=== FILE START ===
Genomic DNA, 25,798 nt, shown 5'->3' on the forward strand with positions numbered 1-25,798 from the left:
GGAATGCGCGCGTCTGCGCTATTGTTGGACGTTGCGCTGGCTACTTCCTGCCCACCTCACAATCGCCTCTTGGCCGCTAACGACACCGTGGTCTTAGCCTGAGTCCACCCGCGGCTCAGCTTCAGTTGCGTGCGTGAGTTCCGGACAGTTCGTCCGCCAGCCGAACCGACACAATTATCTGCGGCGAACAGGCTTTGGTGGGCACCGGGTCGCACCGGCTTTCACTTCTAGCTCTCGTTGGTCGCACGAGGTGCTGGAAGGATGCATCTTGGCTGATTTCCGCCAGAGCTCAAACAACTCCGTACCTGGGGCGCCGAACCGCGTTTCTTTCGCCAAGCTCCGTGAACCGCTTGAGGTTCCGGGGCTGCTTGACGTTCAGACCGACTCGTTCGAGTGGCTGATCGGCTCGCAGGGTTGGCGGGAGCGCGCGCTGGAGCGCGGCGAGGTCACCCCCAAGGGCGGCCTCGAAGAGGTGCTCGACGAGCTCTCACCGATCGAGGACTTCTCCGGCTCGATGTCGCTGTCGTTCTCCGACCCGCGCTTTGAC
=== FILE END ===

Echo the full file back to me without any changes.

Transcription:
Genomic DNA, 25,798 nt, shown 5'->3' on the forward strand with positions numbered 1-25,798 from the left:
GGAATGCGCGCGTCTGCGCTATTGTTGGACGTTGCGCTGGCTACTTCCTGCCCACCTCACAATCGCCTCTTGGCCGCTAACGACACCGTGGTCTTAGCCTGAGTCCACCCGCGGCTCAGCTTCAGTTGCGTGCGTGAGTTCCGGACAGTTCGTCCGCCAGCCGAACCGACACAATTATCTGCGGCGAACAGGCTTTGGTGGGCACCGGGTCGCACCGGCTTTCACTTCTAGCTCTCGTTGGTCGCACGAGGTGCTGGAAGGATGCATCTTGGCTGATTTCCGCCAGAGCTCAAACAACTCCGTACCTGGGGCGCCGAACCGCGTTTCTTTCGCCAAGCTCCGTGAACCGCTTGAGGTTCCGGGGCTGCTTGACGTTCAGACCGACTCGTTCGAGTGGCTGATCGGCTCGCAGGGTTGGCGGGAGCGCGCGCTGGAGCGCGGCGAGGTCACCCCCAAGGGCGGCCTCGAAGAGGTGCTCGACGAGCTCTCACCGATCGAGGACTTCTCCGGCTCGATGTCGCTGTCGTTCTCCGACCCGCGCTTTGAC